If Lucy hadn't known Rothermere as one of the richest people in Britain, she would’ve suspected him of receiving some kind of incentive from the new German government. But a man so well-known on the French Riviera and in the casinos of Monte-Carlo certainly required none of that. No, Rothermere’s enthusiasm was genuine. He wrote with an unapologetic passion. He painted magnificent pictures with broad strokes. He wrote about the future alliance of two great empires; he reminded them of their common blood and common past; he warned about enemies, that can tear these cousin-nations apart. He envisaged a glorious future, where their two countries stood side by side like beacons of light, the mighty guardians of the peace in Europe.
Peace in Europe.
But wouldn't peace in Europe hold in any case? Lucy thought uneasily.
After all, the wound of calamities of the Great War was still fresh, and even their government wouldn't be stupid enough to enmesh the country in another conflict. And the League of Nations would surely do its job in the end of the day, wouldn't it?
The Great War. Lucy was too small to remember anything herself, of course. However, she couldn’t escape the others’ reminiscences of the dreadful Zeppelin nights, of the nightmare of Somme. Their own house had been temporarily converted into a hospital; her mother, only a young wife back then, took much of the work on herself. She was always so anxious to get everything right, her mother. So anxious for everything and everyone to be right.
The bells of peace tolled almost two decades ago, but the city still bore the marks - some of them more visible, than the others. The celebrated mediums, who promised to converse with your dead son or brother for a little fee, were as popular as ever. Thousands of séance circles have sprung all over the capital, new ones forming every year. Even the most innocent pastimes now glared with bloody paw prints; Michelin, for instance, published a guidebook, dedicated to the battlefields of France.
The majestic sphinx on the Embankment also bore the memory - its paws and pedestal remained forever scarred by the German bomb. Lucy remembered looking at these marks, nondescript and pale.
She thought at that moment, a sudden fear dimming the sunlight: if that bomb could shatter stone, which survived the fall of ancient civilizations, then what would it do to a human flesh?...
Never before did she feel so conscious of her own body, her own fragility. A thin layer of skin over fine bones. It could be ripped open so easily, destroyed and twisted in the calamity of red. And so can many, many others.
She spent that afternoon gripping Hester's hand.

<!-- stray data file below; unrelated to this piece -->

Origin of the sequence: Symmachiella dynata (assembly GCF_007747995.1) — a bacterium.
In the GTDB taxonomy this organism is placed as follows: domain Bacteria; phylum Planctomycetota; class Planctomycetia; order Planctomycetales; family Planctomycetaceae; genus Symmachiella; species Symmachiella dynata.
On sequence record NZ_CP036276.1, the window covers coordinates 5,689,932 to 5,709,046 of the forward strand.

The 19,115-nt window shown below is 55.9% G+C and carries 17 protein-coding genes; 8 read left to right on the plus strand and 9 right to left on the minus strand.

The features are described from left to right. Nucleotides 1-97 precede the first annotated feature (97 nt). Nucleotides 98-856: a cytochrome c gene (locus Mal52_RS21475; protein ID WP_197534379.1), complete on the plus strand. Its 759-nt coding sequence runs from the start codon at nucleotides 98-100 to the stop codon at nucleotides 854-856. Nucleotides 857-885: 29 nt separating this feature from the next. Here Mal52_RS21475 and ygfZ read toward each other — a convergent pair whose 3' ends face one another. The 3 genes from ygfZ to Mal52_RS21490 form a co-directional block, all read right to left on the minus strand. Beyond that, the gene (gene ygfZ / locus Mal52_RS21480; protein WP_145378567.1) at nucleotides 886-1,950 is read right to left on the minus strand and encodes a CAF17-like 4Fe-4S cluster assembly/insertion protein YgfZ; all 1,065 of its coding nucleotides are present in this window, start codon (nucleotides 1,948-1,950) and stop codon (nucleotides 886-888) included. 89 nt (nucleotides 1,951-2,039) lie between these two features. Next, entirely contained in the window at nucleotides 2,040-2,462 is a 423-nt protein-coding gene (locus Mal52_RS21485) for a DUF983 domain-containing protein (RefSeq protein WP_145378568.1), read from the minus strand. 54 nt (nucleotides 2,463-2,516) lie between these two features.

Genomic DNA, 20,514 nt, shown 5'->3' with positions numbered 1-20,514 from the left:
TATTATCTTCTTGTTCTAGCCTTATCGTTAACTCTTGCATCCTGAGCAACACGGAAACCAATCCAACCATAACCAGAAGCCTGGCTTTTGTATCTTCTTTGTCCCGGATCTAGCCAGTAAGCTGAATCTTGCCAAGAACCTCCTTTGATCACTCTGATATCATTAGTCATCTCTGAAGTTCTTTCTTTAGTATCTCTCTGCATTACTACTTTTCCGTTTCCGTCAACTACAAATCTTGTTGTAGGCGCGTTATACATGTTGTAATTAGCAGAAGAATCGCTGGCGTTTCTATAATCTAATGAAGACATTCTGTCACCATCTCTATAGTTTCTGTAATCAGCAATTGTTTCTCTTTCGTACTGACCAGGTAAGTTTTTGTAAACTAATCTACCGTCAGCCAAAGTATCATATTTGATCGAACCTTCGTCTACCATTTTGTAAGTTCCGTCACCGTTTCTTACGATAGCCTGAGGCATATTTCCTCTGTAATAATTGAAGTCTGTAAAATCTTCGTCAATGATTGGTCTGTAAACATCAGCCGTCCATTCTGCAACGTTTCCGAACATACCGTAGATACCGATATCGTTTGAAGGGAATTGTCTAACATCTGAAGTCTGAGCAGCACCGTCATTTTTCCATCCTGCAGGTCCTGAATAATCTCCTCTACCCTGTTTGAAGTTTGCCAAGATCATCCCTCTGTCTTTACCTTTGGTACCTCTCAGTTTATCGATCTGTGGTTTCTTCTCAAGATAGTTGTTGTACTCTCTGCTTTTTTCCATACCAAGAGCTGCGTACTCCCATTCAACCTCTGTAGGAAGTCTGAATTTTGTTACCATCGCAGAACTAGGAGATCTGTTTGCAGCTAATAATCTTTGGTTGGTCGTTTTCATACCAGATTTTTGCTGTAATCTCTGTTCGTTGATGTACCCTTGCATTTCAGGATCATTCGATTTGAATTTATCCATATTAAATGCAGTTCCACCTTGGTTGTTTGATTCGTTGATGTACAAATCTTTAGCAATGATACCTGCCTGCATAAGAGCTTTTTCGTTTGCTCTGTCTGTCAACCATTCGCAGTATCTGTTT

And what was the result? What was the point of these millions of deaths? An ample demonstration, that Britannia no longer ruled the waves - and even if it did, the new war was waged in the sky. The feather-bedding of businesses, who made so well from governmental orders. The new wealth for food speculators, who later bought themselves titles under the government of Lloyd-George.
That's for the winning side. That's for the glorious victors.
And on the other coast? An empire brought to its knees, a nation degraded by the disastrous reparations and a scandalous treaty. Another empire broken up, fresh states now rife with discontent. The balance of Europe upset so far, that they might all come tumbling down now.
And, of course, a new enemy growing in the East, a red inflammation on the map.
No one won at war. No one ever does.
The summer sunlight was now engulfing her whole, illuminating her, bathing her in warmth. However, despite that, Lucy found herself shivering.
Was it true? Was the threat of another conflict looming on the horizon, and they all just failed to see it?
Her fingers were now drumming on the windowsill, the rhythm of an unknown march. If Sir Mosley comes to power, if Sir Mosley becomes the Prime Minister, then the future will be secure.
He would surely be able to lead the country to the advantageous alliance with Germany. He would be able to solve the crisis, which seemed to be growing direr year after year (a Hunger March in Edinburgh, protesters camping out by the gentlemen's clubs of Prince’s Street...). He would be able the bring the country back from the edge of collapse".
The Pearl and the Carnelian by Annabel Fielding is out now, priced £12.30 in paperback and £4.61 as an eBook. Visit www.historygeekintown.com/the-pearl-and-the-carnelian/